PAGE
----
For the most part, many people who are new t the crypto space have been asking if centralized cryptocurrencies exist.
The truth is that distributed ledger technologies and its sub-elements were not designed primarily for centralization.
There are many projects that claim to be decentralized but at the end of the day fail the common test that seeks to define what decentralization should be.
It is All about Control or the Lack of it
The most important concept behind the decentralization of cryptocurrencies has to do with the issue of control.
Whatever system lacks some form of centralized control can be best said to be an almost-perfect decentralized system.
In the design of such systems, tasks get done by cooperation rather than by decree, instruction, manipulation or deceit.
The concept of democratization in some certain types of distributed ledger systems (such as the decentralized autonomous organizations DAOs) can be applied and will function effectively when it comes to decision making.
This, however, doesn’t mean that democratic ledger systems don’t fail.
It usually isn’t the system architecture that fails, it is the people within the system that fail first.
As such, ledger systems design must take into account the various aspects of human behavior that tend to fail first when transactions are required: trust and transparency.
The Core Test: The Byzantine Generals’ Problem
The basic issue that defines a ledger systems’ tendencies towards centralization or not has basically to do with how exactly the Byzantine Generals problem is viewed, perceived and applied in the context of the application.
This, of course, has created a new paradigm where control is vested with nodes across the ledger system with each little general having a sphere of control.
This then means that all the resources that require a node to function properly must operate independently of other nodes in order for true Byzantine fault tolerance to be achieved.
This is where cryptocurrencies controlled by corporations fail the test.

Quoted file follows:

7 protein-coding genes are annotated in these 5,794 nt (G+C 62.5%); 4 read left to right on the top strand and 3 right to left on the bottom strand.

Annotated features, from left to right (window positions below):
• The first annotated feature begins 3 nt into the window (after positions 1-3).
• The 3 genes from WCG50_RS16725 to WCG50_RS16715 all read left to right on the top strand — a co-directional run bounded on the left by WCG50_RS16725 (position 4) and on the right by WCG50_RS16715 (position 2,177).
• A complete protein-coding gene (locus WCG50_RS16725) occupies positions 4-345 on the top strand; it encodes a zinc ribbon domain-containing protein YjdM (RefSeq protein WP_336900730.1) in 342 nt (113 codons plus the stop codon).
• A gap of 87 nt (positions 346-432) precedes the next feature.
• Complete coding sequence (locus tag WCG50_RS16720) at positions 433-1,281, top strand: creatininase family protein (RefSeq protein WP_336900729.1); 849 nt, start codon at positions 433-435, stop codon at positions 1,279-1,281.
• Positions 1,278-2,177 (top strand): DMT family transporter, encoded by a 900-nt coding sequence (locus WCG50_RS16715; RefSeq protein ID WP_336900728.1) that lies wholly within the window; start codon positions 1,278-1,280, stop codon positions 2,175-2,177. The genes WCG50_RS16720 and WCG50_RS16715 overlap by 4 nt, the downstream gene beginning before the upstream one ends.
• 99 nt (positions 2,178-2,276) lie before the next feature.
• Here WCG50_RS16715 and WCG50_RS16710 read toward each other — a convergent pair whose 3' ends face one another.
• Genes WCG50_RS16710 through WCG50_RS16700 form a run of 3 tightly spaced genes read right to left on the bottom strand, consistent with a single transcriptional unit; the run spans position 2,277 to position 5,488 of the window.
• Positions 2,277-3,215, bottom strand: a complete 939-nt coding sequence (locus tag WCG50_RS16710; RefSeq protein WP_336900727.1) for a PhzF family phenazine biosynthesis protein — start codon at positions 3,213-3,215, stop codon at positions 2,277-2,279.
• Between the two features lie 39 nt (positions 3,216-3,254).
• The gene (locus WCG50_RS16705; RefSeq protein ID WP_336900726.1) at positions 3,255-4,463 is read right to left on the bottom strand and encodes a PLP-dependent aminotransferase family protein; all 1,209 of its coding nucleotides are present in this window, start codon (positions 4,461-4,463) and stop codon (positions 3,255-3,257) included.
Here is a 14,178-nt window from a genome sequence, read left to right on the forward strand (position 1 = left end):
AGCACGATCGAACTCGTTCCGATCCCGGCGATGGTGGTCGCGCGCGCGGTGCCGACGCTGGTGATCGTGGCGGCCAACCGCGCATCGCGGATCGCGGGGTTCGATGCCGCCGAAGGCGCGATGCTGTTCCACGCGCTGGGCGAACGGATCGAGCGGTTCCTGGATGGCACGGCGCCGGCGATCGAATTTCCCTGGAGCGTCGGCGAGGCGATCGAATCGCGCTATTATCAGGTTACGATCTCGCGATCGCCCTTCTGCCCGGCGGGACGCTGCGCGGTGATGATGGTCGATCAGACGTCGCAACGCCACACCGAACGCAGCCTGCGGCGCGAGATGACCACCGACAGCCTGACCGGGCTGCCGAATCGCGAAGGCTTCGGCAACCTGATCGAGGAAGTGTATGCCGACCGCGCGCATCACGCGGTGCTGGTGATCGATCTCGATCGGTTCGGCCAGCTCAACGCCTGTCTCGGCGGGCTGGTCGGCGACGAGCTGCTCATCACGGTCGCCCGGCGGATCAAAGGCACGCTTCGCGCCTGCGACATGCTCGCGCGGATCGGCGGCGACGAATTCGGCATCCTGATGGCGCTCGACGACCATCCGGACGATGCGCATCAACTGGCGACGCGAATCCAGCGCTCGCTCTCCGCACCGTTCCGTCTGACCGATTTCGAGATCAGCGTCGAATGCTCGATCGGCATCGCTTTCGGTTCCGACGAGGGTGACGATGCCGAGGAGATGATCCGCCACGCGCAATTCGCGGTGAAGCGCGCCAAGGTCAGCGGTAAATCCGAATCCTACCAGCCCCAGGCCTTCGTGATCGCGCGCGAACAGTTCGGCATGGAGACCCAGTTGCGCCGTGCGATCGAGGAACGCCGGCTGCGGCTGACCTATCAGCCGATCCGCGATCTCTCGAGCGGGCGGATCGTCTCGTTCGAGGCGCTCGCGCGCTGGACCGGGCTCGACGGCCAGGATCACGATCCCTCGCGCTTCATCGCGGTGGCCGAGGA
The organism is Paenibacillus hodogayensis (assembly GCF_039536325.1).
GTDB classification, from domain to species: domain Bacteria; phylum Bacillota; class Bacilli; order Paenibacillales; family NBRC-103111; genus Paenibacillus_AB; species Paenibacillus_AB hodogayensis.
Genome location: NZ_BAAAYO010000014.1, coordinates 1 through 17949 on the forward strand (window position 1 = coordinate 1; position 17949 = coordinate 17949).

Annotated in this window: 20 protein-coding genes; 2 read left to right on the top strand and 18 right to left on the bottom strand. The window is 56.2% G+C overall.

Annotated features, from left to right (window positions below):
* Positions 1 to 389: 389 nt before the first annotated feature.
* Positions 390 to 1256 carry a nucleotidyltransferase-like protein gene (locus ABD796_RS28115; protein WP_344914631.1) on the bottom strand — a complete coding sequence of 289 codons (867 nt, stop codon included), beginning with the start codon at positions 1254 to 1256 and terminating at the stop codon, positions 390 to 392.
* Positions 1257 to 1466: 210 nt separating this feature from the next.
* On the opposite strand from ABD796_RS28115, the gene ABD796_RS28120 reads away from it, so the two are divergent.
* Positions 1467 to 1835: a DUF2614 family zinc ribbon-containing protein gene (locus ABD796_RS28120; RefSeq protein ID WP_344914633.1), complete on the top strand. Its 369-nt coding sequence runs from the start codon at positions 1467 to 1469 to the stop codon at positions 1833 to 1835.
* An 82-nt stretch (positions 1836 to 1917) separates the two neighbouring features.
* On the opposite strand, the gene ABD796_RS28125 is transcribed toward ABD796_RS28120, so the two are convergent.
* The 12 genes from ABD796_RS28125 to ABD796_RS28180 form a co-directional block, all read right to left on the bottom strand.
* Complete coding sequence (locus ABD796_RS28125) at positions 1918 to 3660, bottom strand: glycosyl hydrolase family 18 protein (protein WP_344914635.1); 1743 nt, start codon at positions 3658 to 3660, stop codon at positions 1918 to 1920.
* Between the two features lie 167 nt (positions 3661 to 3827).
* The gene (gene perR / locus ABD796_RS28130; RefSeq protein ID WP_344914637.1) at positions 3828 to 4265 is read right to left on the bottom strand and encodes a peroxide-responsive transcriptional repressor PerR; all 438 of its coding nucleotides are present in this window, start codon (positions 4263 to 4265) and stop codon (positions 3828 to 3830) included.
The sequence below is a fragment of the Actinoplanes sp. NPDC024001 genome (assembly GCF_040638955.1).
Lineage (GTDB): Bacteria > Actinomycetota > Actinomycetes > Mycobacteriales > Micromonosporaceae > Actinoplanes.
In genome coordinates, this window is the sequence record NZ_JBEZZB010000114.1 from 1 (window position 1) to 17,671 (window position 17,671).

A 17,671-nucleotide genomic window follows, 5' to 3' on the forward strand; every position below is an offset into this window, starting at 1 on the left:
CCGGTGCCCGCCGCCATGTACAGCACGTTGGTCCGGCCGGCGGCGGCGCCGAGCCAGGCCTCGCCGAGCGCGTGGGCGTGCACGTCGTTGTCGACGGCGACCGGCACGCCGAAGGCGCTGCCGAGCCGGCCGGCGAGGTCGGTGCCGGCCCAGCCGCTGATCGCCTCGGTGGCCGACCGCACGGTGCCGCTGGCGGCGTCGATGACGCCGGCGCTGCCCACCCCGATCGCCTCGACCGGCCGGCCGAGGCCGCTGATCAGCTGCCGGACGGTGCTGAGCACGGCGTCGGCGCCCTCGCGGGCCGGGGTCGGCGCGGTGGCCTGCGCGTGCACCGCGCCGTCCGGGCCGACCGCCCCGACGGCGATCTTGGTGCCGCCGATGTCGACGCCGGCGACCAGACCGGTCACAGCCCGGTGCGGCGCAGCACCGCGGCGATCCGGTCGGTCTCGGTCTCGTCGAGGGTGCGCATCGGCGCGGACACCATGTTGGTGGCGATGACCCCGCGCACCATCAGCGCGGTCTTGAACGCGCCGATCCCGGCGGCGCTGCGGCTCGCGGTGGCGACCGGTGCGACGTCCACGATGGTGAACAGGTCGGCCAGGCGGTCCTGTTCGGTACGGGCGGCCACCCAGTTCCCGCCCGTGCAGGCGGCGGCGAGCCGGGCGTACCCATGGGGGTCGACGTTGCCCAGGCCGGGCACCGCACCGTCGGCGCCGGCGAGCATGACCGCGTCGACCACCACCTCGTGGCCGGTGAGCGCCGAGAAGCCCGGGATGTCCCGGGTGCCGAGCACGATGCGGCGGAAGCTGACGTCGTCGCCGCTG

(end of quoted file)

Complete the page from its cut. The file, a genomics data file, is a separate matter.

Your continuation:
The nodes which operate the tokens operate under similar resources which of course subjects the value of the token to some form of control.
However, independent systems where confirmation of entries into the ledger occur have all nodes operating in its own capacity without having an influence of any sort on any other node display true Byzantine fault tolerance and as such can be said to be truly decentralized.
The same can be said of cloud-based ledger systems. The basic problem here though is that the operating system on which the nodes work is based on similar or in most cases shared resources.
These resources are in most cases centrally controlled one way or the other so they too create the Byzantine general’s problem and though will behave in theory like a perfect decentralized ledger system, still in nature and character will still be centralized ledger systems and in the particular case centralized cryptocurrencies.
However, the degree of centralization of a ledger system depends on how resources are deployed and how nodes function in real-time.
There are many models that exist in the cryptospace but any system that involves shared resources in any way form or manner is subject to control and is centralized.
The truth though is that the cryptospace is still very young and these problems will emerge much later as new technologies, concepts and innovations are brought to light.
In answer to the question of the existence of centralized cryptocurrencies, the answer is yes!
But the degree of centralization is another matter entirely which differs from system to system and we shall see a decline in these kinds of systems as time goes by.